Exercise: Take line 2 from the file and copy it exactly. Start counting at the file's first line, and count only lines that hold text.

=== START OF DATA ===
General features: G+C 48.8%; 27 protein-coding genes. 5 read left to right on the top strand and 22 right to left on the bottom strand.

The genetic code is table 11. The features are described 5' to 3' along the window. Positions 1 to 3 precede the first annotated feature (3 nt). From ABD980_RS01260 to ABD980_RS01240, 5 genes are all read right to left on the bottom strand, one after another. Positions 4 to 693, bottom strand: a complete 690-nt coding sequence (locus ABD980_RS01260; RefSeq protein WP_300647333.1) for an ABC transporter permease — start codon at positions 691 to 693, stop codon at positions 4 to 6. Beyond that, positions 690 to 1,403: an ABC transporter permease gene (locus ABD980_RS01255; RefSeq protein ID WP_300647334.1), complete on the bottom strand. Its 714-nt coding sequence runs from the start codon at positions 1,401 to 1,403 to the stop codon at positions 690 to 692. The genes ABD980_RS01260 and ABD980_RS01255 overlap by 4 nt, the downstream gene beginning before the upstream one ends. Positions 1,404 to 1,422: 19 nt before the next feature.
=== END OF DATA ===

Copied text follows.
The genetic code is table 11. The features are described 5' to 3' along the window. Positions 1 to 3 precede the first annotated feature (3 nt). From ABD980_RS01260 to ABD980_RS01240, 5 genes are all read right to left on the bottom strand, one after another. Positions 4 to 693, bottom strand: a complete 690-nt coding sequence (locus ABD980_RS01260; RefSeq protein WP_300647333.1) for an ABC transporter permease — start codon at positions 691 to 693, stop codon at positions 4 to 6. Beyond that, positions 690 to 1,403: an ABC transporter permease gene (locus ABD980_RS01255; RefSeq protein ID WP_300647334.1), complete on the bottom strand. Its 714-nt coding sequence runs from the start codon at positions 1,401 to 1,403 to the stop codon at positions 690 to 692. The genes ABD980_RS01260 and ABD980_RS01255 overlap by 4 nt, the downstream gene beginning before the upstream one ends. Positions 1,404 to 1,422: 19 nt before the next feature.